The problem is I get spark with the plug out of the hole, no spark with plug in the hole. I can pull the starter rope as hard as I can, and I can pull very hard, and I get no spark if the plug is in the hole.

 
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08-19-13, 03:33 PM   #8  
The problem is the spark is having to jump two gaps. With the plug out of the hole you have two low pressure environments for the spark which allows the spark at both the plug and the tester. The ultimate ground for the spark is the ground electrode of the spark plug. I take it that is grounded to the engine head.

The positive current is strong enough to handle the two low presssures. But when you put the compressed air in the second gap the spark can't make it across. Since you've interrupted the positive current path before it hits ground, the tester gap doesn't have a path to ground = no spark when the spark plug is in the hole.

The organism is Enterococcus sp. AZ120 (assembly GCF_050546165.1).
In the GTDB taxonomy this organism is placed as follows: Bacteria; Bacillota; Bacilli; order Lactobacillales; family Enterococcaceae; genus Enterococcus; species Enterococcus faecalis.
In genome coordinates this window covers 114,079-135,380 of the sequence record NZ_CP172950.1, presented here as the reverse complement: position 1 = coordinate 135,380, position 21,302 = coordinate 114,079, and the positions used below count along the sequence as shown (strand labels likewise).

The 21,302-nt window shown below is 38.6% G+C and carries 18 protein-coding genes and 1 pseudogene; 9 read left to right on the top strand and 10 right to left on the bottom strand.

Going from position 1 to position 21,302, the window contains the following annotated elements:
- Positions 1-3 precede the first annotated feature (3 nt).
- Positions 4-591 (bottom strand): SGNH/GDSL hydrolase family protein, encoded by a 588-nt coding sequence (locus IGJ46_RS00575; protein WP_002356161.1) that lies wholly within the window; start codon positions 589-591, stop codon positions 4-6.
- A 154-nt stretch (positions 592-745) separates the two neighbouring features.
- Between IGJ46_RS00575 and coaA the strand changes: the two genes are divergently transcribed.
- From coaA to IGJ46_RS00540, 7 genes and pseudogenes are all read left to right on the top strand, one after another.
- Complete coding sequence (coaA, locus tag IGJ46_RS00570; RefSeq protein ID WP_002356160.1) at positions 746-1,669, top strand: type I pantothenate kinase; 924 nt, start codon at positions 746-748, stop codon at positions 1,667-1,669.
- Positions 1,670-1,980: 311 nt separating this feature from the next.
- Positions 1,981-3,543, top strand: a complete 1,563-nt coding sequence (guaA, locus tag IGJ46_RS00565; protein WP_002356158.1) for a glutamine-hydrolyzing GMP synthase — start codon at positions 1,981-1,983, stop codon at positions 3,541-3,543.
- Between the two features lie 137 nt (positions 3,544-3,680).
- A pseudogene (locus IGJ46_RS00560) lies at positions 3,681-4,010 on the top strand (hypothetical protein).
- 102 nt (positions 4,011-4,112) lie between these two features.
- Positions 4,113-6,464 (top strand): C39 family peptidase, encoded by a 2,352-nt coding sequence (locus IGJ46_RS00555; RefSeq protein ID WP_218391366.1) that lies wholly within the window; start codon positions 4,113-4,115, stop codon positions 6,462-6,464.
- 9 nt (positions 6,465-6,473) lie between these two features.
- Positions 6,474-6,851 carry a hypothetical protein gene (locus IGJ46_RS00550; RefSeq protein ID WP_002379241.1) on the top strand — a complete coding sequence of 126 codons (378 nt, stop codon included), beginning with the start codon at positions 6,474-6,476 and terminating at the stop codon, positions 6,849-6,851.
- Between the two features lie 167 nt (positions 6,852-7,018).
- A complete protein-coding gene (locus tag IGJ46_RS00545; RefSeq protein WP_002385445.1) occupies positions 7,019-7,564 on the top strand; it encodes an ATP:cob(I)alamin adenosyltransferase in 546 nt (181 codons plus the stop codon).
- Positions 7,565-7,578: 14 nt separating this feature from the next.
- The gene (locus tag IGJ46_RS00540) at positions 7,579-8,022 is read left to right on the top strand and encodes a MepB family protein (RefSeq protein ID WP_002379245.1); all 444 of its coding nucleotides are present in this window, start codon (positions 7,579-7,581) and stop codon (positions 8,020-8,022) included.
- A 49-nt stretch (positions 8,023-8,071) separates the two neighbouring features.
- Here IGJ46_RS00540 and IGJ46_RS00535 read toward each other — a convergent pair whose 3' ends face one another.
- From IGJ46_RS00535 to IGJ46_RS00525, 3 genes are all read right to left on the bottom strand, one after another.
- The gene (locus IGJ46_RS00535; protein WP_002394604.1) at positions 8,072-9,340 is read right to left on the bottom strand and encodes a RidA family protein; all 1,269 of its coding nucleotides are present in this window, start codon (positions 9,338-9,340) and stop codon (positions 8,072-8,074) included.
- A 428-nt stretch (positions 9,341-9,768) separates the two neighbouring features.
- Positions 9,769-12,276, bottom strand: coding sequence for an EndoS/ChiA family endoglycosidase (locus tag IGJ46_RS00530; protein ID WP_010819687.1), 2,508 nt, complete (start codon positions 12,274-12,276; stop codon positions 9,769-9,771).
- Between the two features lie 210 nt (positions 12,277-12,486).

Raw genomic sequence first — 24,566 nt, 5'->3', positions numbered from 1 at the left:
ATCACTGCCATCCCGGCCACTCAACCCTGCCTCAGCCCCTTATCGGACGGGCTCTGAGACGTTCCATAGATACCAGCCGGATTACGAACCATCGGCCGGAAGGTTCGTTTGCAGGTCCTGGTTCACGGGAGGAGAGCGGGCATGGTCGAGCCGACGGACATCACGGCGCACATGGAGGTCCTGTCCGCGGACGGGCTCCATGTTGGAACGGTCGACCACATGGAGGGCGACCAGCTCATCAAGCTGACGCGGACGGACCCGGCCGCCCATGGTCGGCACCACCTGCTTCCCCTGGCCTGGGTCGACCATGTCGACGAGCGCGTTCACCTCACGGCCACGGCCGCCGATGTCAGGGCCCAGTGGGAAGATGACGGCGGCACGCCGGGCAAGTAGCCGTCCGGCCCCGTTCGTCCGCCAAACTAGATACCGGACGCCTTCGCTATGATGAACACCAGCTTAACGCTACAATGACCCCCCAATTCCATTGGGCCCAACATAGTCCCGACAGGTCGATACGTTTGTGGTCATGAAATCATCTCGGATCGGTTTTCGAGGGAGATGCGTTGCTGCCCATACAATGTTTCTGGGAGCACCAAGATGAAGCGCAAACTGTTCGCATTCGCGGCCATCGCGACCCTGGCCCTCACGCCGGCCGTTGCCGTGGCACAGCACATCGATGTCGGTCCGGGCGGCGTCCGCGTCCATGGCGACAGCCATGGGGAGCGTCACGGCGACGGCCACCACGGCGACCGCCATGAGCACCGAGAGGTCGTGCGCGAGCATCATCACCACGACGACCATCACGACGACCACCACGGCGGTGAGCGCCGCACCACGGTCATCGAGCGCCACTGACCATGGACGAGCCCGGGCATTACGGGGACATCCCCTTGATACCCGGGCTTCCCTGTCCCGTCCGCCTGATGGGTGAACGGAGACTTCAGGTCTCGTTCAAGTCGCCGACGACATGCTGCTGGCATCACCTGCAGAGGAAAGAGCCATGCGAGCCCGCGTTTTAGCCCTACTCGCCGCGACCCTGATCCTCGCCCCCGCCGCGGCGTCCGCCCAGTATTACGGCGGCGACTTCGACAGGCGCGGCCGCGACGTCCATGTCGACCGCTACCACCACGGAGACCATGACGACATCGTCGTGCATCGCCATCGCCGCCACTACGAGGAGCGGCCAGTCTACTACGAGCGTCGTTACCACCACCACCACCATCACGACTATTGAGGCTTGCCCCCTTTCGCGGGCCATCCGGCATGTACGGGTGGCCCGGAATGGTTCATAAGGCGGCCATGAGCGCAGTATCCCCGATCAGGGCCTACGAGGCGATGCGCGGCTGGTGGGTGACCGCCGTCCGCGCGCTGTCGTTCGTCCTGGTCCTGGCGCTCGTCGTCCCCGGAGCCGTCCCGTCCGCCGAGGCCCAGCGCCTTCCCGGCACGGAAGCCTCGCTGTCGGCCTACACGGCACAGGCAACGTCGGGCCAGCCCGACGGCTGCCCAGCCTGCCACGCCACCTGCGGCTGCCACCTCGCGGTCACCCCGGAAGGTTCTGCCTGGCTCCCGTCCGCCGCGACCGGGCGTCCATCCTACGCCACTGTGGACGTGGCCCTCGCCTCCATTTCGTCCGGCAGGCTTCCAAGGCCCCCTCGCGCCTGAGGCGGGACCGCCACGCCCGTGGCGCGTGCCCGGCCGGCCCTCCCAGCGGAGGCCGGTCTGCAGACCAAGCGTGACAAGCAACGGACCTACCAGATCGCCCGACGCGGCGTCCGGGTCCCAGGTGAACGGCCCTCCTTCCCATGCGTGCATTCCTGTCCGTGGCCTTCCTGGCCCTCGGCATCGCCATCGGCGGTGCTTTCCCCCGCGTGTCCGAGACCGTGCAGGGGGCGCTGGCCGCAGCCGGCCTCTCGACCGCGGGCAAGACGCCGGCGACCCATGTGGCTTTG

The issue of the compressed air environment is why a weak spark outside the head doesn't work inside the head.

 
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08-19-13, 04:04 PM   #9  
Thanks for your repeated responses.
The spark plug has nothing attached to it; I use it to enable/disable compression. The spark tester is from the spark plug wire through the tester to metal ground (the tester has an alligator clip on it which is clipped to the cooling fins of the engine). I test this in a dark garage.
I think, even though I pull the starter rope hard, the flywheel is not spinning fast enough when there is compression (plug is in the hole) though it sounds like it is spinning fast.